Julia’s Interview with Nadia Kim

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Dr. Nadia Kim

Dr. Nadia Kim is a Professor of Sociology at Loyola Marymount University who resides in Los Angeles, California. As an Asian American professor born into Generation X, she focuses her research on US race and citizenship inequalities regarding Korean/Asian Americans and South Koreans, racism in Los Angeles, environmental injustice, immigrant women, critical race theory, and the racialization of Latinxs, Asian Americans, and Black Americans.

Background:

Nadia Kim was born in New York City, where she was given the name ‘Nadia Yun Kim’. However, that actually isn’t the middle name her parents intended to give her, due to the hospital having trouble understanding her parent’s English and writing that down as her official name.  She grew up mainly in St John’s, Newfoundland in Canada until she was 10 and has resided in California ever since.

Early Life:

Since she mentioned living with her mother and step-father after her father passed away suddenly at age 9, I asked her to tell me a little bit about her parents.

“My dad was very inspirational, he was a professor himself so obviously that had some influence on me. He was somebody who was a go-getter and a people person, he just loved people. I think I kind of, personality-wise, am like him. And obviously being socialized by him I’ve picked up a lot. But I think a lot of his traits that I just describe came from him coming from the United States when he was 18 all by himself.” -Nadia Kim

“My mother, I think one of the biggest lessons I learned from her is that when you live a life of experiencing discrimination on the basis of being an immigrant, not speaking English well, being female, that definitely affected who she was and it definitely harmed her parenting. You know, and so I do think that that’s one of the biggest lessons I learned from her and you know it’s like trying to be understanding, but because as sociologists, right, you and I very well know how patriarchy and xenophobia and all that racism work. But, you know, at the same time not wanting to repeat what our parents did wrong because the apple never falls far from the tree for any of us.” -Nadia Kim

Personally, I admire Dr. Kim’s honesty when describing the influence her parents had on her especially after losing her father at such a young age. She described her father’s effortless ability to “roll with the punches” and take life as it comes. This is an important piece of advice for us all. Her parents gave her the identity of an Asian American and Korean American woman. These cultural ties influenced much of her research because her family ties had her traveling to Korea on a regular basis (before the pandemic, of course). Her mother left her family in Brazil because her family were Jehovah’s Witnesses and she felt too much pressure to become one and live that life, which is what brought her mother to New York. So, to say Dr. Kim is strong-willed and determined is only an understatement because it runs in her blood. This reminded me of Amy Tan’s essay, “Mother Tongue”, in which her mother also didn’t speak English very well. Tan, similar to Dr. Kim, learned from her mother’s life experience facing discrimination and shaped her own life to not relive that. Amy Tan writes, “When I was growing up, my mother’s “limited” English limited my perception of her. I was ashamed of her English. I believed that her English reflected the quality of what she had to say” (Tan 255). After reading Amy Tan’s work a few times throughout college, I always wondered if this was the case for all immigrant children. I wish I would’ve asked Dr. Kim if that is what she meant by her mom’s English harming her parenting. I can only imagine how hard it must be as a child for someone to look at your mom or dad with confused eyes and judgment. My mom also had two immigrant parents who didn’t speak English very well. Although she says that she was always proud to hear her parents attempt conversations and get out of their comfort zone with their new language, it was hard at times because all you want to do is help them. I am sure my mom’s experience was different though, since her parents were Italian and therefore White, while Dr. Kim’s parents did not, which was the cause of the discrimination they experienced.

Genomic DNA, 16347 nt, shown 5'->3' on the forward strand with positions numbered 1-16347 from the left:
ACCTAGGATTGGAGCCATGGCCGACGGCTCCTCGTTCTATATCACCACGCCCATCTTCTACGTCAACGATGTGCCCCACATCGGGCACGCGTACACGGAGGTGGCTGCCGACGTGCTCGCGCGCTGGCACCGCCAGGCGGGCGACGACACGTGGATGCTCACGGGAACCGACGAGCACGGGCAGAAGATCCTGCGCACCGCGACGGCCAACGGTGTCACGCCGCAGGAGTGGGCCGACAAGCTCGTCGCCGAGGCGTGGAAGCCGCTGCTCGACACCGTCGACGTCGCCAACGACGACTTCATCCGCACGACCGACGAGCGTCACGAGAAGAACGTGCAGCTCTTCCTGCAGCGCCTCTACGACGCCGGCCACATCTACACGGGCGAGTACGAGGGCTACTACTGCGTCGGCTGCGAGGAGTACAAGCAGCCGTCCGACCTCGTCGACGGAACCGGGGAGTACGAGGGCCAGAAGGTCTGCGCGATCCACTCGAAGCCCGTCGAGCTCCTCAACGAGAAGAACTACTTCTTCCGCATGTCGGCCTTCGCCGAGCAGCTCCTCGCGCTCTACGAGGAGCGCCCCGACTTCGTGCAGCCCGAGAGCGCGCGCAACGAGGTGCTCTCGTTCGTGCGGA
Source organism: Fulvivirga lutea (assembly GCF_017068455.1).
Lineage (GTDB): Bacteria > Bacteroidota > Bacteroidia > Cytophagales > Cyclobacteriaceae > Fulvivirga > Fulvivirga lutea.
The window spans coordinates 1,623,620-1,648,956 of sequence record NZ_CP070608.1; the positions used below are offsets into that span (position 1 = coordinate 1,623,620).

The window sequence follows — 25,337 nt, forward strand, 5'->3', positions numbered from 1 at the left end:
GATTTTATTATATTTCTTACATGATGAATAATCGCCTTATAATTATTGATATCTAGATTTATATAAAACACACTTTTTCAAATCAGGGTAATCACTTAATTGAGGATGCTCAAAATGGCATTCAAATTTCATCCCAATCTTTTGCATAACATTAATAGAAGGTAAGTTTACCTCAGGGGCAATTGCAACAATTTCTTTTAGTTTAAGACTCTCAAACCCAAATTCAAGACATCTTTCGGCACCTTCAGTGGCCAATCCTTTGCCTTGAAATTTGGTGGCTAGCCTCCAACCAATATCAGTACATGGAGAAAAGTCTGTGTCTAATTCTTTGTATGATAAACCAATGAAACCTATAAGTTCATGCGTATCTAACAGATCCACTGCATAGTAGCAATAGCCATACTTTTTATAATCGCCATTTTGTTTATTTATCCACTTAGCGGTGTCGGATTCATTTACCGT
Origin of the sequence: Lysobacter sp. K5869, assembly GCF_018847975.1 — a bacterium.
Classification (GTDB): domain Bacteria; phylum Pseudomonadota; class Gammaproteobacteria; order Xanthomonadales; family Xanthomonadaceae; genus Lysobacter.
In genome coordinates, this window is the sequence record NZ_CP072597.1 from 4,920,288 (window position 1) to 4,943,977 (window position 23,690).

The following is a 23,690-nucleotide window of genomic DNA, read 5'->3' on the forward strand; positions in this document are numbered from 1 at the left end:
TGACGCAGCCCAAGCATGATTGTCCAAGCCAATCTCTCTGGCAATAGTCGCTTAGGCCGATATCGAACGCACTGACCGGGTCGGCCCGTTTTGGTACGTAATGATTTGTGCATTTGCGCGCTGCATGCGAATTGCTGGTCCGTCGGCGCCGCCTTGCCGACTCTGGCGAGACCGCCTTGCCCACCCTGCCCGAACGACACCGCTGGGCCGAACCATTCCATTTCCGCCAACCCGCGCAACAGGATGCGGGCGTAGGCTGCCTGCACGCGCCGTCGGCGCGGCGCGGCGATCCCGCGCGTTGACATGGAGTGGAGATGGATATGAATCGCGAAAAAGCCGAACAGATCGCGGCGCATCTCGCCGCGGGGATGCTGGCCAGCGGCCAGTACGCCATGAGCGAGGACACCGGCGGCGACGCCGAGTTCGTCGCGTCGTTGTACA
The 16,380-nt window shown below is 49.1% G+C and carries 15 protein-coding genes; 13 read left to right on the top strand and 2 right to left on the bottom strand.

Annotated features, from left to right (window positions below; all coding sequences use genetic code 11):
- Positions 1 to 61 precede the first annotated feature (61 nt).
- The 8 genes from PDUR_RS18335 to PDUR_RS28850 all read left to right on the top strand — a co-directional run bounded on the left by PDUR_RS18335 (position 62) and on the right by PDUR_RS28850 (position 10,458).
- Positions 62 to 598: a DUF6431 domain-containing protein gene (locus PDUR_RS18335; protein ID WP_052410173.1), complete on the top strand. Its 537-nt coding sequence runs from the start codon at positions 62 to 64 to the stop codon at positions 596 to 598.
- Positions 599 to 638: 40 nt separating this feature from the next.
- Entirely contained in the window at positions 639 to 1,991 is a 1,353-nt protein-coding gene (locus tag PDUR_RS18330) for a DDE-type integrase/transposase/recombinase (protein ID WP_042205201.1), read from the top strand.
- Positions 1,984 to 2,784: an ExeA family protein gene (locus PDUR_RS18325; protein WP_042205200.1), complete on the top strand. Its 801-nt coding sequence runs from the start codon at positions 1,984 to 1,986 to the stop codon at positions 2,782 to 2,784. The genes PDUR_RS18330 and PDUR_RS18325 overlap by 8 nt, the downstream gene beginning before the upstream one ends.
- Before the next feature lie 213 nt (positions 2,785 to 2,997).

Schooling:

Most of Dr. Kim’s schooling was completed throughout California. She attended Middle School and High School in SoCal, University of California Santa Barbara for her undergrad, and went to the University of Michigan in Ann Arbor for her MA and Ph.D. Her decision to go to UCSB was out of opportunity, a love for the beach, and an inkling to explore her independence. In the end, her experience was overall very positive. I was curious as to any challenges or roadblocks Dr. Kim was faced with in being an Asian American woman in school.

“I think in high school, I really struggled with the fact that it was like a very white campus, and there’s a lot of casual and joke-based racism that happens. And then there’s the race, gender, fetishization and sexualization of Asian American women and that is definitely something that I struggle with, just like how white and how privileged and, you know, racially problematic, politically problematic these people were.” -Nadia Kim